An Alternative Guide to Great Movies: Charlie Wilson’s War (2007)
- Credit: Archant
Movies that tell a good story and have engaging characters provide that all-important re-watch value necessary for a great film. Arts editor Andrew Clarke presents a series of idiosyncratic suggestions for movies which may entertain if you are in the mood for something different.
Charlie Wilson’s War; dir: Mike Nichols; starring: Tom Hanks, Amy Adams, Philip Seymour Hoffman, Julia Roberts, Ned Beatty, Om Puri, Emily Blunt, Ken Stott, Cert: 15 (2007)
As relevant today as it was 10 years ago (possibly more so) Charlie Wilson’s War is a cautionary tale about the West’s ability to win the war but lose the peace.
If this sounds a tad worthy don’t worry because in the hands of top-notch satirist and director Mike Nichols, Charlie Wilson’s War is both a contemporary drama and a political farce in equal measure. The razor-sharp script by the West Wing’s Aaron Sorkin is further finessed by brilliant performances from Tom Hanks in the title role, the then rising star Amy Adams as his conscientious assistant Bonnie and Philip Seymour Hoffman as a belligerent, back-room CIA boffin who can see where America’s war in the Middle-East will lead them.
What is fairly remarkable is that this timely warning about America’s foreign policy is actually a true story – based on the life of a real senator Charlie Wilson, who, by all accounts, was a bit of a playboy and merely did enough to keep his party pals back home happy and voted the way the whips on Capitol Hill wanted him to vote.
Until Soviet-hating millionaire socialite Joanne Herring (Julia Roberts) made him take an interest in the future of Afghanistan and the Middle East, the sum total of Charlie Wilson’s political ambitions was to sleep with as many Washington interns and Las Vegas showgirls as was humanly possible and then to keep the Texas ranchers happy.
But, along the way, something unusual happened. He started to care. After visiting the war-zones, after gaining information from CIA loner Philip Seymour Hoffman and being prodded in the right direction by his political assistant, this stopped being a far off war but became a real concern.
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It became a humanitarian problem involving real people and he could see that military might may win the war but it would be humanitarian aid that would not only win the peace but would prevent the US being dragged into future conflicts.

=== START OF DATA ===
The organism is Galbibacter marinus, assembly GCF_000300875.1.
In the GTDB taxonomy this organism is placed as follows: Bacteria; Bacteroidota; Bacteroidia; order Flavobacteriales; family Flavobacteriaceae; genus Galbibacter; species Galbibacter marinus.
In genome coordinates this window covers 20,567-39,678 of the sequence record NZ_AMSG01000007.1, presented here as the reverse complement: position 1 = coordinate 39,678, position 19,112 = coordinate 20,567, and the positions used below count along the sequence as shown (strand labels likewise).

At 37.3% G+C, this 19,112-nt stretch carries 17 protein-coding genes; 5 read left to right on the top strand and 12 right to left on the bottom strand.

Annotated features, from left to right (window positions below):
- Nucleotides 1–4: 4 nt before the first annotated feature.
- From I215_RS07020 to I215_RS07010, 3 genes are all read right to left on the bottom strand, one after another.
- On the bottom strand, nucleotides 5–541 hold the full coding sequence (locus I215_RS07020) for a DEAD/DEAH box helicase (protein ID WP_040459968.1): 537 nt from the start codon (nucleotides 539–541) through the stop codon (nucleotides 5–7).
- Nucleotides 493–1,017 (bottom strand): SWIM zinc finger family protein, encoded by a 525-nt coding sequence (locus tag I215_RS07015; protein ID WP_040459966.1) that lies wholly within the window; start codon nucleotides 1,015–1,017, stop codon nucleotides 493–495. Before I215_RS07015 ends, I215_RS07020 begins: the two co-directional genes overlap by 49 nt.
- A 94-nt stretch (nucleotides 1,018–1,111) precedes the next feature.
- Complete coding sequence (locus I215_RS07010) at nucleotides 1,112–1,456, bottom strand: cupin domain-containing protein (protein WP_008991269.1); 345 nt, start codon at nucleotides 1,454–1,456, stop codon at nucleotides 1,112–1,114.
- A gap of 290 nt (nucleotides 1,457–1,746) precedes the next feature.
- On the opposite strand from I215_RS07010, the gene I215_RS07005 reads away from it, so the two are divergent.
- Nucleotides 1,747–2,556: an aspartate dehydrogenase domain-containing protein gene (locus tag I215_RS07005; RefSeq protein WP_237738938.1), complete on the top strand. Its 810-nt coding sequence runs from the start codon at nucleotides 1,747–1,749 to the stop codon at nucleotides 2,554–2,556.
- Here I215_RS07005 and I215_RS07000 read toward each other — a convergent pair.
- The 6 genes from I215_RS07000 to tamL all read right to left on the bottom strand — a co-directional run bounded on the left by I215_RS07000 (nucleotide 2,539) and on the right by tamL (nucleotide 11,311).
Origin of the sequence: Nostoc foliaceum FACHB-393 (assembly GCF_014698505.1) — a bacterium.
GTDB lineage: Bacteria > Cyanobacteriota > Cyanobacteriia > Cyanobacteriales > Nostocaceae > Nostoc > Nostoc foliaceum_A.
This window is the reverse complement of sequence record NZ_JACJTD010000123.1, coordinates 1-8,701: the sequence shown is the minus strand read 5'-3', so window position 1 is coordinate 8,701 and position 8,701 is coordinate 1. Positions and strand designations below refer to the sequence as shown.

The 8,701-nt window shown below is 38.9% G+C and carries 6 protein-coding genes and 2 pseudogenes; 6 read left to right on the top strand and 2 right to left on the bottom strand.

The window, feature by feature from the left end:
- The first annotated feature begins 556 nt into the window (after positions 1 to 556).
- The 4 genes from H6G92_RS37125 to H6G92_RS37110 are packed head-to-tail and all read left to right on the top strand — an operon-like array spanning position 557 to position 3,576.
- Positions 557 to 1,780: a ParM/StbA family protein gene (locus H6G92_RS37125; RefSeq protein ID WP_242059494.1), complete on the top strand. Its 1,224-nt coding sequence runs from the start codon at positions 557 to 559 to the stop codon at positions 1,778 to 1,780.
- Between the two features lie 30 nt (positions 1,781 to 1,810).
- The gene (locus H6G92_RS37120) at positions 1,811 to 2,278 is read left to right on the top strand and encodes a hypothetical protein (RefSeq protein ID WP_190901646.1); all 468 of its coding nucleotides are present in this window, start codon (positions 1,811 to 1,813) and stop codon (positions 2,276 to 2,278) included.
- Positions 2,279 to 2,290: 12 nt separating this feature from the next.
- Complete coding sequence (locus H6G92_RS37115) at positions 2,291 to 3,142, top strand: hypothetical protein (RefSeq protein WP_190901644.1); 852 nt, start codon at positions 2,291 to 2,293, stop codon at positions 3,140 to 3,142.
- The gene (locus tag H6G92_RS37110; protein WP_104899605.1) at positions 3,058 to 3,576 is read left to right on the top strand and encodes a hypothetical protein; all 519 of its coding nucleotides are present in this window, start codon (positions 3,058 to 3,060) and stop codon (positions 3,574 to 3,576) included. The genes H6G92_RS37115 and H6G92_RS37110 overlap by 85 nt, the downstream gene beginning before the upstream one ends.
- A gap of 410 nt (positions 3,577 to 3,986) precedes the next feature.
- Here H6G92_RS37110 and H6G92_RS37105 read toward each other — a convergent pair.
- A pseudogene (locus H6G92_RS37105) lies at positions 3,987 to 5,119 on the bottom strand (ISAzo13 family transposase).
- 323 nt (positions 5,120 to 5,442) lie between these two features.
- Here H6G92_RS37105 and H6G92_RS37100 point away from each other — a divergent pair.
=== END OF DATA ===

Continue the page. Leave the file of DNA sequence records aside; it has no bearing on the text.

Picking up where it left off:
It’s extraordinary to see that the real Charlie Wilson, this dissolute congressman, was able to see these basic home truths in the early 1980s and yet nobody listened. He told Congress that investing in social aid, setting up schools, community centres and improving fresh-water supplies would cost a fraction of a military operation but the money men in Washington were not listening.
The Russians had been driven out of Afghanistan, they had achieved their objective, why should they spend any more money on this desert-ridden back water? As Charlie Wilson explained that a political vacuum had been left. Nature abhors a vacuum unless you fill it with something that is favourable to the US then chances are someone will come along that will resent your interference in their affairs – and so it proved to be.
If the message of this movie is strong then the delivery is witty and lighthearted. The interplay between the various flawed characters is carefully done. It creates the atmosphere of a sophisticated character comedy while allowing world events to gently rise to the surface, almost without you noticing.
Mike Nichols is too wily a director to assault you with a political lecture while writer Aaron Sorkin is too witty to supply a script that’s not bursting with personality and great dialogue which provides the means for Hanks and company to have fun with the characters.
It’s a serious subject but treated in a subversive way – much like Charlie Wilson himself. One joyous exchange between Wilson and his personal assistant Bonnie (Amy Adams) follows his meeting with the Pakistan President. “You know you’ve hit rock bottom when you are told you have character flaws by a man who hanged his predecessor in a military coup.”
The sad thing is that having forced America to take the war in Afghanistan seriously – he did it for humanitarian reasons – he was unable to persuade Congress to fund the reconstruction of the country because as they told him there’s no votes in it.
As Charlie himself laments they were happy to spend a billion to fund a war but not a million to build a school. Sadly, history has shown that such a short-sighted policy would come back to haunt them in the most awful way.